AN estimated 10.4 per cent increase in construction costs – up to April last year – has been identified in a Scottish Government summary of the housing market.
The Q2 2023 summary – here – features not just construction costs, but sales, transactions, rents, interest rates and housing supply, among others.
Among the main findings:
- While transactions stabilised after the volatility caused by the Covid-19 pandemic, there is now evidence that the level of transactions is falling in response to higher interest rates. Registers of Scotland statistics show that number of residential property transactions in Q1 2023 was down by 1.9 per cent compared to pre-pandemic average for Q1 (2016 – 2019), while Revenue Scotland data, which is more up-to-date, shows that over the period January to May 2023, Land and Buildings Transaction Tax returns were 9.4 per cent below the corresponding months in 2019;
- Higher interest rates are also weighing on the previously-elevated level of house price inflation, with house price inflation falling from the recent peak of 13.3 per cent in Q3 2021 to two per cent in Q1 2023. [Source: UK House Price Index (HPI)];
- The strongest annual price growth by property type in Q1 2023 was for detached properties, up by an annual 3.7 per cent, whilst flats increased by the lowest amount, up by 0.2 per cent;
- The average new-build property price increased by an annual 11.8 per cent to £284K in Q4 2022, higher than the increase on the average existing build price of 4.6 per cent (note these figures are one quarter behind other HPI data);
- Private housing rental prices for new lets (which are not subject to the Cost of Living (Tenant Protection) Act) continue to increase. In Q1 2023, letting agencies Citylets and Rightmove recorded annual private rental increases in Scotland of 12.4 per cent and 12.3 per cent, respectively;
- Lending to both first-time buyers and home movers has fallen relative to pre- pandemic levels: over the four quarters to Q1 2023, new mortgage advances to first-time buyers in Scotland decreased by 8.7 per cent and to home movers by 8.9 per cent relative to the four quarters to 2020 Q1. [Source: UK Finance];
- There has been a significant fall in mortgage approvals (a leading indicator of housing-market activity). Over the period October 2022 to May 2023, approvals in the UK have on average been 27 per cent lower than they were in the corresponding months of 2019, prior to the pandemic. [Source: Bank of England];
- Lenders reduced the number of residential mortgage products over the month to 1 June from 5,264 to 4,967 (-5.6 per cent), the largest monthly fall since October 2022 following the mini-budget / UKG Plan for Growth. [Source: Moneyfacts Mortgage Treasury Report];
- Measures relating to the private rented sector under the Cost of Living (Tenant Protection) Act have been extended to September 30 2023. In addition, Tenants’ Rights Minister Patrick Harvie has confirmed proposals to extend these measures until March 31 2024, at the latest, subject to parliamentary approval;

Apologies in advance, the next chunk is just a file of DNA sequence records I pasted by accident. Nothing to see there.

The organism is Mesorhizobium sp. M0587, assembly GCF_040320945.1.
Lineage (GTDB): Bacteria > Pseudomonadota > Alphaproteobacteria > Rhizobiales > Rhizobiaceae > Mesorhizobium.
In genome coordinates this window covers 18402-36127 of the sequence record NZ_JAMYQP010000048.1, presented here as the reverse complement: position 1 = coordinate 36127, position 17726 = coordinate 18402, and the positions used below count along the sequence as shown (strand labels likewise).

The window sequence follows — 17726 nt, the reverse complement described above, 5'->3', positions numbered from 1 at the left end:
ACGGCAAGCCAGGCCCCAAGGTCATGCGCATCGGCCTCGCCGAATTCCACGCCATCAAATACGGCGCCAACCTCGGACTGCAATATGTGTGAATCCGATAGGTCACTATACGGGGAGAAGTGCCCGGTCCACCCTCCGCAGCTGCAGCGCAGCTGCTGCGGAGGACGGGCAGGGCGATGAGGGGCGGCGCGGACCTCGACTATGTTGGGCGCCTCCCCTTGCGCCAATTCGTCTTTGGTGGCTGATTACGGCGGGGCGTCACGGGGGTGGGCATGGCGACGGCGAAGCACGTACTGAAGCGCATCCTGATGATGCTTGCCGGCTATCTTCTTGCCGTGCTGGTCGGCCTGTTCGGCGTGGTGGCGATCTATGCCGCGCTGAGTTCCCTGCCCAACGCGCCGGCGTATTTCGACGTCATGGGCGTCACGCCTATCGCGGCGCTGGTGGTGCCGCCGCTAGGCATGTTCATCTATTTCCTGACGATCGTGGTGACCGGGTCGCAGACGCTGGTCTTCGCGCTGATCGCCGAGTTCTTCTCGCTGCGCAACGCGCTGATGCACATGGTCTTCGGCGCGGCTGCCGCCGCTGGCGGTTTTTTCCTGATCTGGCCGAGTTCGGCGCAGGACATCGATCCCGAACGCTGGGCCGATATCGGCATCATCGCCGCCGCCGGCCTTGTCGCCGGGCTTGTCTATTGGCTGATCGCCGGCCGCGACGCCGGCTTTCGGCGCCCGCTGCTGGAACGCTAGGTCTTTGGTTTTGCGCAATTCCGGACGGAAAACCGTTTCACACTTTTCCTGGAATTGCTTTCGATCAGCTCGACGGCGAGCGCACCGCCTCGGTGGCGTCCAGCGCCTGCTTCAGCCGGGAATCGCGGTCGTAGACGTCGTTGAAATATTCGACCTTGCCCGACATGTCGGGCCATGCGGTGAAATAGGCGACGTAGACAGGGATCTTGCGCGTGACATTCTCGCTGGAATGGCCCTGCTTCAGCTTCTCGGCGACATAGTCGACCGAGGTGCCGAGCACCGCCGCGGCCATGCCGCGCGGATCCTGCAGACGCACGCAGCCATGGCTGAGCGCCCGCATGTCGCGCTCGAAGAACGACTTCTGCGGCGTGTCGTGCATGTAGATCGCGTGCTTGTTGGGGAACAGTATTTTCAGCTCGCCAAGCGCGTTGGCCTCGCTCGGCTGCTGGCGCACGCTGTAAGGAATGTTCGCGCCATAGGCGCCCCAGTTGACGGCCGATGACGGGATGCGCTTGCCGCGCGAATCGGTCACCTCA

- The Bank of England has increased the Base Rate 13 times since December 2021, taking the rate from 0.1 per cent to five per cent. This has fed into significant increases in mortgage rates, with the average advertised two-year and five-year fixed mortgage rates reaching 6.47 per cent and 6.01 per cent respectively at the beginning of July 2023 following the 50 basis point increase in the Bank Rate at the June Monetary Policy Committee meeting [Source: Moneyfacts];
- Tighter conditions in the mortgage market are also reflected in the decreasing share of higher-risk lending. The share of mortgage advances in the UK with both a high LTV and a high income multiple fell by 1.2 per cent points from the previous quarter to stand at 3.4 per cent in Q1 2023. [Source: FCA]. This has also fed into average LTV ratios, with that for new mortgages advanced to first-time buyers in Scotland falling by 2.3 per cent points over a one-year period to 80.1 per cent in Q1 2023 and to home movers by 3.8 per cent points to 68.4 per cent. [Source: UK Finance];
- The number of regulated mortgages entering arrears across the UK rose by an annual 63.1 per cent in Q1 2023, although from a low base: relative to the pre-pandemic level in Q1 2019, the number of regulated mortgages entering arrears fell by 3.1 per cent. [Source: UK Finance]. A new mortgage charter has been agreed with lenders to provide support to residential mortgage customers;
- There were 23,512 all-sector new-build homes completed in the year ending Q1 2023, an annual increase of 8.8 per cent (1,897 homes). However, the number of new build homes started decreased by two per cent (305 homes), with 19,204 starts in the year to end March 2023, down from 19,509 starts in the previous year. [Source: SG];
- A total of 10,458 affordable homes were delivered in the year to Q1 2023, an annual increase of 7.2 per cent. However, approvals and starts have decreased over the year to Q1 2023, in-part caused by increased costs in the construction;
- Construction output price inflation for new public and private housing increased by 10.4 per cent annually to April 2022. [Source: ONS] One of the drivers of output price inflation has been large increases in the prices of construction materials used in new build, although the annual growth rate has moderated from 24.0 per cent in June 2022 to 7.6 per cent in April 2023. [Source: UK Government]; and
- Following a dip due to the business support available during the pandemic, insolvencies of construction firms registered in Scotland have returned to pre- pandemic levels: there were 202 insolvencies in the year to Q1 2023, compared with 210 in the year to Q1 2020. [Source: The Insolvency Service].
Picture credit: Place Design Scotland
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